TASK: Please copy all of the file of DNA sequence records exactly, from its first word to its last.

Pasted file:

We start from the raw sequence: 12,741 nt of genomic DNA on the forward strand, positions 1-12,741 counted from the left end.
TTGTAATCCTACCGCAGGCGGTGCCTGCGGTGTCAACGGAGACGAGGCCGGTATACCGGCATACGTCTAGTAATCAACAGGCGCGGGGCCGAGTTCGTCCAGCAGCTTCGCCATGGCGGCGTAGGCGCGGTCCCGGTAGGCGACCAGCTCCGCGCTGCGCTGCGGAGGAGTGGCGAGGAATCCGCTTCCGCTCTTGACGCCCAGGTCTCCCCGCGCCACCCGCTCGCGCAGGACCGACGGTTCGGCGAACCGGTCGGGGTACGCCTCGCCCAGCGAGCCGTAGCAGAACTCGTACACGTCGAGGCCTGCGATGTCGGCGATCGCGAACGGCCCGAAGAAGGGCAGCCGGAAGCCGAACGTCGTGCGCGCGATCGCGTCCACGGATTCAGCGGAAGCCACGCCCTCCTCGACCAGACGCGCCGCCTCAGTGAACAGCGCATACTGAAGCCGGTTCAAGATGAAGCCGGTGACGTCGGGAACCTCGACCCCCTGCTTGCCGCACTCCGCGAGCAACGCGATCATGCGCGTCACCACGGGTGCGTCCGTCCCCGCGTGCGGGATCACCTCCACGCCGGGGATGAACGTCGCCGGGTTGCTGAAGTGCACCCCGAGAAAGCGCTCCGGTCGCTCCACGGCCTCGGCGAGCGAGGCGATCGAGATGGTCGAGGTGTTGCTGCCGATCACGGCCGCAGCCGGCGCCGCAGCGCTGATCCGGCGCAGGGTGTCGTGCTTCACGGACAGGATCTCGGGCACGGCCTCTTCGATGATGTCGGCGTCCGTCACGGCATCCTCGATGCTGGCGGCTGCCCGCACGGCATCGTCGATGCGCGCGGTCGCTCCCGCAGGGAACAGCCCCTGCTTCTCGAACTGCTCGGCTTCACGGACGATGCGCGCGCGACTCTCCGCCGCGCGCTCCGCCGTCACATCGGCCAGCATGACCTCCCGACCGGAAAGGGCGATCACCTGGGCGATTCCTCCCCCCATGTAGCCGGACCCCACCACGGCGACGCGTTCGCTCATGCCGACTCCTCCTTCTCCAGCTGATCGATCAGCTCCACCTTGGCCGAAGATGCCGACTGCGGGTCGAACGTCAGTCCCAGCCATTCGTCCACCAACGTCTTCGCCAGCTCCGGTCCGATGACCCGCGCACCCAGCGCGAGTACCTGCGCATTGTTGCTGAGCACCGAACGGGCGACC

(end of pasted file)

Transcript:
We start from the raw sequence: 12,741 nt of genomic DNA on the forward strand, positions 1-12,741 counted from the left end.
TTGTAATCCTACCGCAGGCGGTGCCTGCGGTGTCAACGGAGACGAGGCCGGTATACCGGCATACGTCTAGTAATCAACAGGCGCGGGGCCGAGTTCGTCCAGCAGCTTCGCCATGGCGGCGTAGGCGCGGTCCCGGTAGGCGACCAGCTCCGCGCTGCGCTGCGGAGGAGTGGCGAGGAATCCGCTTCCGCTCTTGACGCCCAGGTCTCCCCGCGCCACCCGCTCGCGCAGGACCGACGGTTCGGCGAACCGGTCGGGGTACGCCTCGCCCAGCGAGCCGTAGCAGAACTCGTACACGTCGAGGCCTGCGATGTCGGCGATCGCGAACGGCCCGAAGAAGGGCAGCCGGAAGCCGAACGTCGTGCGCGCGATCGCGTCCACGGATTCAGCGGAAGCCACGCCCTCCTCGACCAGACGCGCCGCCTCAGTGAACAGCGCATACTGAAGCCGGTTCAAGATGAAGCCGGTGACGTCGGGAACCTCGACCCCCTGCTTGCCGCACTCCGCGAGCAACGCGATCATGCGCGTCACCACGGGTGCGTCCGTCCCCGCGTGCGGGATCACCTCCACGCCGGGGATGAACGTCGCCGGGTTGCTGAAGTGCACCCCGAGAAAGCGCTCCGGTCGCTCCACGGCCTCGGCGAGCGAGGCGATCGAGATGGTCGAGGTGTTGCTGCCGATCACGGCCGCAGCCGGCGCCGCAGCGCTGATCCGGCGCAGGGTGTCGTGCTTCACGGACAGGATCTCGGGCACGGCCTCTTCGATGATGTCGGCGTCCGTCACGGCATCCTCGATGCTGGCGGCTGCCCGCACGGCATCGTCGATGCGCGCGGTCGCTCCCGCAGGGAACAGCCCCTGCTTCTCGAACTGCTCGGCTTCACGGACGATGCGCGCGCGACTCTCCGCCGCGCGCTCCGCCGTCACATCGGCCAGCATGACCTCCCGACCGGAAAGGGCGATCACCTGGGCGATTCCTCCCCCCATGTAGCCGGACCCCACCACGGCGACGCGTTCGCTCATGCCGACTCCTCCTTCTCCAGCTGATCGATCAGCTCCACCTTGGCCGAAGATGCCGACTGCGGGTCGAACGTCAGTCCCAGCCATTCGTCCACCAACGTCTTCGCCAGCTCCGGTCCGATGACCCGCGCACCCAGCGCGAGTACCTGCGCATTGTTGCTGAGCACCGAACGGGCGACC